Tracing some of Uganda’s pioneer nursery schools

Forty-five years, down the road, Holy Rosary Kindergarten, one of the first nursery schools to be established in northern Uganda, is still up and running.

Thursday August 21 2014

A photo showing Sister Mary Angelina Akello with some of the pioneers of Holy Rosary Kindergarten

A photo showing Sister Mary Angelina Akello with some of the pioneers of Holy Rosary Kindergarten. She has been the head teacher of the school since it started in 1969. PHOTO BY Julius ocungi 

By Monitor Team

Holy Rosary Kindergarten
Forty-five years, down the road, Holy Rosary Kindergarten, one of the first nursery schools to be established in northern Uganda, is still up and running. Located at Holy Rosary Catholic Parish, Pece Division in Gulu Municipality, the school was established in November 1969 by the Comboni Christian Missionaries.

Sister Mary Angelino Akello, the first head teacher of the school, says it was opened as a religious nursery school to lay a good foundation of learning and impacting knowledge to children with the aim of preaching the word of God. Sr Akello says then there was also need to enrol children in school given the fact that children joined Primary One without being prepared. The school started with only 75 pupils, who were then a mixture of Indians, British and various tribes within the country.

Currently, the school has 200 pupils, who are attending studies at the nursery section. Over the years, more than 3,000 pupils have undergone studies from Holy Rosary Kindergarten.

Unifat Nursery School
Upper Nile Institute for Appropriate Technology (UNIFAT) Nursery School, has come a long way, considering that it started its journey under a tree. The school was established in 1988 by Rebecca Odongkara Abitimo, on her return from United States of America where she was living in exile during Idi Amin’s regime.

Odongkara says the school was established in 1988 under a tree with only nine pupils. It was located at senior quarter behind the presidential lodge in Laroo Division, Gulu Municipality. It is now located in Bardege Division. Over the years, Ms Abitimo estimates that more than 1,500 pupils have attended the school. She says it currently has 172 children.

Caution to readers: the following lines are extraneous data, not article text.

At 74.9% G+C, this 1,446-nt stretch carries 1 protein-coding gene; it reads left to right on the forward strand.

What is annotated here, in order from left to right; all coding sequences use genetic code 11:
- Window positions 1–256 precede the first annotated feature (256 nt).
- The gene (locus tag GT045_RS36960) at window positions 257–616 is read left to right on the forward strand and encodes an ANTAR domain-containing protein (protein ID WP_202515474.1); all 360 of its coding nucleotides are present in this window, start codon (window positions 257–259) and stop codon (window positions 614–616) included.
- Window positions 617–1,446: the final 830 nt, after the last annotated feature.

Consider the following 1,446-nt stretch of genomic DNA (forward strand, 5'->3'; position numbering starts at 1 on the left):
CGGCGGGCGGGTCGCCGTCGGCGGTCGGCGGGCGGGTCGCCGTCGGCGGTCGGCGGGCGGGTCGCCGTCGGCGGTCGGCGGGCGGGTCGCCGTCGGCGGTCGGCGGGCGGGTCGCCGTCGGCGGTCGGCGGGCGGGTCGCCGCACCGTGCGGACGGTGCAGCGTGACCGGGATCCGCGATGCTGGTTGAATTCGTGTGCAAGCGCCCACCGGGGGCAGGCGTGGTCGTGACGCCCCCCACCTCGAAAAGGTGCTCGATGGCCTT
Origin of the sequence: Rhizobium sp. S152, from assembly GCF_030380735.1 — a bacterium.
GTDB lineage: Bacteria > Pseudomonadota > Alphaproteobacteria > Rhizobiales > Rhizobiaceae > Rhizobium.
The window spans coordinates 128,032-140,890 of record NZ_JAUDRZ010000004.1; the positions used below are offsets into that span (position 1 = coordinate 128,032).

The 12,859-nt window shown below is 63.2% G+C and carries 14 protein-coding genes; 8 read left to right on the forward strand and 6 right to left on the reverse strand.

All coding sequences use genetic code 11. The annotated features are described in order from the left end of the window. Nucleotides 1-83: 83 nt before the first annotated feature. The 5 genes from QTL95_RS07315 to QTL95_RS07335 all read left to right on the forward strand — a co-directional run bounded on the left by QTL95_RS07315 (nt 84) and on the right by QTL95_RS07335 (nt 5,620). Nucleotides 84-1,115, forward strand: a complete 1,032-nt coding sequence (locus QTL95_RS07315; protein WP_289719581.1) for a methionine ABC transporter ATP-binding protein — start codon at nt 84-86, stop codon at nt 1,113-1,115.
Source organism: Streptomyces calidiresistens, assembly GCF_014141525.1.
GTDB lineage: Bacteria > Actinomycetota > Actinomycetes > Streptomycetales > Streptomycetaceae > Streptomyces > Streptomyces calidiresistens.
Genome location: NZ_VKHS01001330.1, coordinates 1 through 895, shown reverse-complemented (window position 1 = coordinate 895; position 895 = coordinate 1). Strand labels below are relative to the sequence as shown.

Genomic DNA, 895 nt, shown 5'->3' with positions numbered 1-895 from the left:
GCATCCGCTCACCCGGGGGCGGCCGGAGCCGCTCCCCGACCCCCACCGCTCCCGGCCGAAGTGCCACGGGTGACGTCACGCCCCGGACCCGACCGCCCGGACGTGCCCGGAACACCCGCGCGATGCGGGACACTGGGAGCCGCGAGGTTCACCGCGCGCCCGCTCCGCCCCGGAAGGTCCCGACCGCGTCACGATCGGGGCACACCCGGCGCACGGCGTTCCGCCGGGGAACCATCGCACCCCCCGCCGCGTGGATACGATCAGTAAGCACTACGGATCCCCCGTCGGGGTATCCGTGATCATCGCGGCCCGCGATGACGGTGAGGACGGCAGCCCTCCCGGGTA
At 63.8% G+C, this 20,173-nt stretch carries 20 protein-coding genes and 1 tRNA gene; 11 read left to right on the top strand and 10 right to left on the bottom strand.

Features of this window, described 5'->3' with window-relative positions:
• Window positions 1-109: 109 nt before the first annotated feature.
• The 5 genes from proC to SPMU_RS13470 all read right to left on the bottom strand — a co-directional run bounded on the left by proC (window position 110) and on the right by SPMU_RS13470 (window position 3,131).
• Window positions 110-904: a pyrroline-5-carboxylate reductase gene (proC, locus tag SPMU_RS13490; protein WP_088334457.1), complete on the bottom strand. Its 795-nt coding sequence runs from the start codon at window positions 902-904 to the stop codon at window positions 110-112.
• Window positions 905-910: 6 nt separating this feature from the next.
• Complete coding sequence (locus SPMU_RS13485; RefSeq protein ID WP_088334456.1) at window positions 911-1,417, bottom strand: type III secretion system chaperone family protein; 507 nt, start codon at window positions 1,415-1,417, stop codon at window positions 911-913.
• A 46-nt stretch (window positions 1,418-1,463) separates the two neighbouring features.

The school’s first head teacher was George Oywelo who served for more than 20 years. Some of the well-known people who have attended UNIFAT nursery school include Willy Nyeko who is and Byron Wadegtii, working with Ministry of finance.

Christ the King Nursery
The works of the missionaries have continued to bear fruits, especially in the education sector in Arua District. One of these fruits is Christ the King Nursery and Primary School that was started in 1962 by the Verona Sisters. Initially it was started at Ediofe Cathedral, located about one kilometre from Arua town where many of the missionaries had settled.

It was basically started to give the children who had no hope of going to school, a basic education. The headmistress, Alice Inzikuru, says: “The school today has a population of 340 children drawn from various parts of Arua municipality and other parts of Uganda.”
“They (Verona) sisters also wanted to instil spiritual nourishment to the children whose parents were being prepared for Holy matrimony or the sacrament of confirmation,” she says.

The nursery school children are offered spiritual guidance with days dedicated for them to have mass where they have a vibrant school choir. The school began with 12 children but was shifted to town in 1964 with 35 children after the missionary sisters decided that it be turned into a full nursery school.

The nursery school which belongs to the Christ the King parish, has since established a primary section and authorities are in the process of stating a secondary section.

Some of the prominent people who have passed through the nursery school include the former MP for Arua municipality Nasur Okuti, and Chris Alema, the manager of West Nile Women Association.

Lions Nursery School
The Lions Nursery School, opened in 2004, could be the oldest nursery school in Masaka. There, of course, used to be children’s daycare centres in the town before but they were never really set up according to the recommended government standards of a nursery school. Many were attached to primary schools and generally lacked the required facilities.

According to Dr Herman Musiitwa, the foundation chairman of the nursery school (pictured above), it was built by the Lions Club of Masaka in conjunction with Lions Club International.
“We put up the nursery school so that the children can be in a happy and safe environment where they play and learn.”

It is a community nursery located along Edward Avenue and near the Centenary Bank in Masaka Town with a pupil population of about 400 children.
“The parents have to pay fees because it has to be sustained,” Dr Musiitwa told this newspaper.

Mbarara Kindergarten
Mbarara Kindergarten founded 30 years ago is the first nursery school in Mbarara District. It was founded by Ms Winnie Mpabwa, a primary school teacher. “There were no nursery schools in Mbarara, I saw the need and started one,” she says.
She first operated the school from a garage at her home in Ntare Kamukuzi, Mbarara, teaching children of civil servants and businessmen who were living in the area.

1/2 next